Things You’ll Need


  1. Before using a pressure washer, it is imperative to review the manufacturer’s guidelines about operation. Each model is different and following the directions for your model will help you operate it safely and effectively.
  2. Asses your project to develop a plan.  Take into account gravity.  If you are pressure washing siding or a fence, work from top to bottom, for decks and driveways, make sure you work downhill.  Also, be on the lookout for delicate and breakable areas (windows, vents, light fixtures, etc) and do not pressure wash them.
  3. Select the appropriate nozzle or tip for the project based on your needs and the manufacturer’s guidelines.
  4. If you choose to use chemicals, make sure you are using a model that allows you to add detergents or degreasers to the spray. 
  5. Make sure you are wearing protective eyewear and gloves prior to beginning.  Also, the motors on some pressure washers are very loud, so please wear hearing protection.
  6. Make sure all connections are tight prior to starting.
  7. Start the pressure washer and test the spray to check for correct distance.  Once this is determined, spray away!
  8. If you are using a chemical solution, wait 5-10 minutes to allow the chemicals time to work before pressure washing the surface again with water to rinse the chemicals away.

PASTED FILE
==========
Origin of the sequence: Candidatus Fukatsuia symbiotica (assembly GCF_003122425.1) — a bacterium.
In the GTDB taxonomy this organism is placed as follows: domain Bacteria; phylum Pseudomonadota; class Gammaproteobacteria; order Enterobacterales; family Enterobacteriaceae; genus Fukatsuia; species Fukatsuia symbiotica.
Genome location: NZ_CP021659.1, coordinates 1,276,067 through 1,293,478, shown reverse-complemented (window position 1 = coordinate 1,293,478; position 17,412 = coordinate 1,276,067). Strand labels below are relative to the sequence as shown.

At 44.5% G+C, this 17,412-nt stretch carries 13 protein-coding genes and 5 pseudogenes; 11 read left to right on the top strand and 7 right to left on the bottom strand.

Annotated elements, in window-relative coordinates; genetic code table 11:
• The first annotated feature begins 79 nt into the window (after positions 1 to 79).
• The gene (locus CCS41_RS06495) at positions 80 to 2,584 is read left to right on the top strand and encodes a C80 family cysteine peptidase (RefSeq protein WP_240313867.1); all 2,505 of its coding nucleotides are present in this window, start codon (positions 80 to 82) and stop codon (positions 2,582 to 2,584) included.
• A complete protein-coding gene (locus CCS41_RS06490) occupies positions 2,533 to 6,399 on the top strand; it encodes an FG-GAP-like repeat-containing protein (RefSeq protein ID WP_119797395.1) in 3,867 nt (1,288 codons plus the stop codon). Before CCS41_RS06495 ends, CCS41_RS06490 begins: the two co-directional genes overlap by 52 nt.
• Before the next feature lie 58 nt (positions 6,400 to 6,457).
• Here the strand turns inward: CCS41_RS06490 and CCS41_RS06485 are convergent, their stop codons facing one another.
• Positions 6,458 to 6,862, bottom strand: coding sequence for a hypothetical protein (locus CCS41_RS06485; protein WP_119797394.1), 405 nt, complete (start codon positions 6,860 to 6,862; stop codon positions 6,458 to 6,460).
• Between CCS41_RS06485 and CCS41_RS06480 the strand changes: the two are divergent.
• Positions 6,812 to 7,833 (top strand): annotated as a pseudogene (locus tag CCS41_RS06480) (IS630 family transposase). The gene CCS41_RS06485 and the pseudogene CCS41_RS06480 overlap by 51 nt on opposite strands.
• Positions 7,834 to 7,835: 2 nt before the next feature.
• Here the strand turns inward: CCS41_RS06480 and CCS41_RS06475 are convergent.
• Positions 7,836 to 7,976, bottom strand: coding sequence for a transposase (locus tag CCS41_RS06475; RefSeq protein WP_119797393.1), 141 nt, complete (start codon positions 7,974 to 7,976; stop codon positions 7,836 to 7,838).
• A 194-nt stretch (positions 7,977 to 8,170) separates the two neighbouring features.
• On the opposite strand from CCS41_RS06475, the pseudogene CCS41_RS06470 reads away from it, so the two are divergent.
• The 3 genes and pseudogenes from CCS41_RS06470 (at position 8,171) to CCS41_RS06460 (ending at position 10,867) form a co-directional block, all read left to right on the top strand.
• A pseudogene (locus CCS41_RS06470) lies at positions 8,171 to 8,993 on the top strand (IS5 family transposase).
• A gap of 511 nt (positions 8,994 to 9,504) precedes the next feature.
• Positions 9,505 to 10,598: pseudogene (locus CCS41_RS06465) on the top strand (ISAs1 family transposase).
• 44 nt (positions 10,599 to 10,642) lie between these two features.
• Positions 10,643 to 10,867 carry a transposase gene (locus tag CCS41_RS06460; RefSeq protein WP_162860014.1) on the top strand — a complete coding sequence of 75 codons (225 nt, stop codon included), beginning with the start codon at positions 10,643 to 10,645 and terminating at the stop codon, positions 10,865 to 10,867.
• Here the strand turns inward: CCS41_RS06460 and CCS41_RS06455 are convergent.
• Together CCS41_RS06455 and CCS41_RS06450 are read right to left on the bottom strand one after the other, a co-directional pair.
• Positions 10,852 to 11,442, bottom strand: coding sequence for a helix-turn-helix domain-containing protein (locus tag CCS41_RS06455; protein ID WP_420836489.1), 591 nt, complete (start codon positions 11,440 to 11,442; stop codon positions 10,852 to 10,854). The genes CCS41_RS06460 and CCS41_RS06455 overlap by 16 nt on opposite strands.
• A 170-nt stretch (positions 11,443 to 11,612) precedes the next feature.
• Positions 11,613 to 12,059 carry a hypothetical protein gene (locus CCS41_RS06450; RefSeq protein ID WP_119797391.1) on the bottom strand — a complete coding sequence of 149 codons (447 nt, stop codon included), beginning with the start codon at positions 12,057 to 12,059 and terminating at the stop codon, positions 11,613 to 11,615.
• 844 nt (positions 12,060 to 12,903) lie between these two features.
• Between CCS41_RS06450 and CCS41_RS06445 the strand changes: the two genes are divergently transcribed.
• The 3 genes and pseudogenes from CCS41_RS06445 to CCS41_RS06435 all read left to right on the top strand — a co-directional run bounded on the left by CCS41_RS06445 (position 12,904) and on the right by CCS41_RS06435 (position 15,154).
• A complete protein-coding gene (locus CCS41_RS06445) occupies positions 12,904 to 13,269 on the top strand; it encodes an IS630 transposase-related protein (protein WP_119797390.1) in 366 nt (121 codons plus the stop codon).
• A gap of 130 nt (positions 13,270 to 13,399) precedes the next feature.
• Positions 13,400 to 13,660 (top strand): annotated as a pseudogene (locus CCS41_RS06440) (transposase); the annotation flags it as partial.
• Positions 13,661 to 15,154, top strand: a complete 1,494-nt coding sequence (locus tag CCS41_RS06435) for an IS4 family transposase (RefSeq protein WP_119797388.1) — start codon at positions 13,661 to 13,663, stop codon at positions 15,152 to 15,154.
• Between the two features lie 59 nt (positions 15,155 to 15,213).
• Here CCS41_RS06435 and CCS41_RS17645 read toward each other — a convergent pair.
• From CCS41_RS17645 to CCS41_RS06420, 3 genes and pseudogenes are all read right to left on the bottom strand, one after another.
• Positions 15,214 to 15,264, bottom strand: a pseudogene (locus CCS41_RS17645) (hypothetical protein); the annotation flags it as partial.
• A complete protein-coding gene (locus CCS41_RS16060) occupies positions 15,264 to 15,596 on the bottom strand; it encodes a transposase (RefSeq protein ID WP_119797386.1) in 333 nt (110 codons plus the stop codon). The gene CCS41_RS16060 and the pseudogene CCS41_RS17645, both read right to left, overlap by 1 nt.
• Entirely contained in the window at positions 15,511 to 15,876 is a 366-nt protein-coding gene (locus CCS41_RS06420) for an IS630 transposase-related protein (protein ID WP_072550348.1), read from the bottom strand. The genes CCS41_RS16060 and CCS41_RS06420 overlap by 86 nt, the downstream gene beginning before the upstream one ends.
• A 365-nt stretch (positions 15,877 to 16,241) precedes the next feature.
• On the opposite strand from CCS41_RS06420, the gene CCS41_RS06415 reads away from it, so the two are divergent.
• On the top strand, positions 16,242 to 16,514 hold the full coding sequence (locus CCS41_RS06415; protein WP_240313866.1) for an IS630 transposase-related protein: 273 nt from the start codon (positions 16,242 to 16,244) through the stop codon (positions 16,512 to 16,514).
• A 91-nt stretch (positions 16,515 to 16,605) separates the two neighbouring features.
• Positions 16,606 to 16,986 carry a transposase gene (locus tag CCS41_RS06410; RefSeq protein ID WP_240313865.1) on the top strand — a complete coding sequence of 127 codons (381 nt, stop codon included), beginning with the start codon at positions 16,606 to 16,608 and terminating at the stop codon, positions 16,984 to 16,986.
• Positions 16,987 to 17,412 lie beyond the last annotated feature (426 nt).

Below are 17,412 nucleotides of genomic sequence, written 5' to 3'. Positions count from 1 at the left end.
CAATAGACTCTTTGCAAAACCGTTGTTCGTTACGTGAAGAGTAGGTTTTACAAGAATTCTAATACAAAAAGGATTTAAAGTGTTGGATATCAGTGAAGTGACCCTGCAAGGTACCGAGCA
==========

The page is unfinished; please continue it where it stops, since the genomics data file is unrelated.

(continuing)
How to Properly Mix Concrete

How to hand mix concrete so it delivers maximum strength and durability.

Mixing isn’t complicated and when done well, the concrete should last a lifetime. However, beginners must learn to recognize when the desired consistency has been achieved. One must also learn about safety precautions and the materials that must be gathered prior to mixing. The tips below will acquaint concrete novices with the process.

Step by Step:

  1. Take your pre-mix concrete and pour it into a wheelbarrow or tub (depending on the amount you will need).
  2. You will now need to add water.  However, add just a small amount of water at a time.  Also, use your shovel to work the mix by thrusting the shovel under the pre-mix and folding on itself.  This will help to evenly distribute the water.
  3. As you work the mix, add small amounts of water.  You will do this until all of the mix looks the same and it has a consistency that isn’t dry or overly saturated.  It should resemble cookie dough.
  4. An easy way to check the consistency is to use the blade of your shovel like a knife and cut a shallow channel through the surface of the pre-mix concrete.  If the mix is too dry, the channel walls will crumble.  If it is too wet the channel will fill with water.  If it is too dry, add more water and if it is too wet, add more pre-mixed concrete. 

Please remember:

Since concrete dust can be caustic, make sure you are wearing protective eyewear, gloves and a face mask when you are mixing concrete.

What You Need

  • Shovel
  • Pre-mix concrete
  • Water
  • Wheelbarrow or tub in which to mix concrete.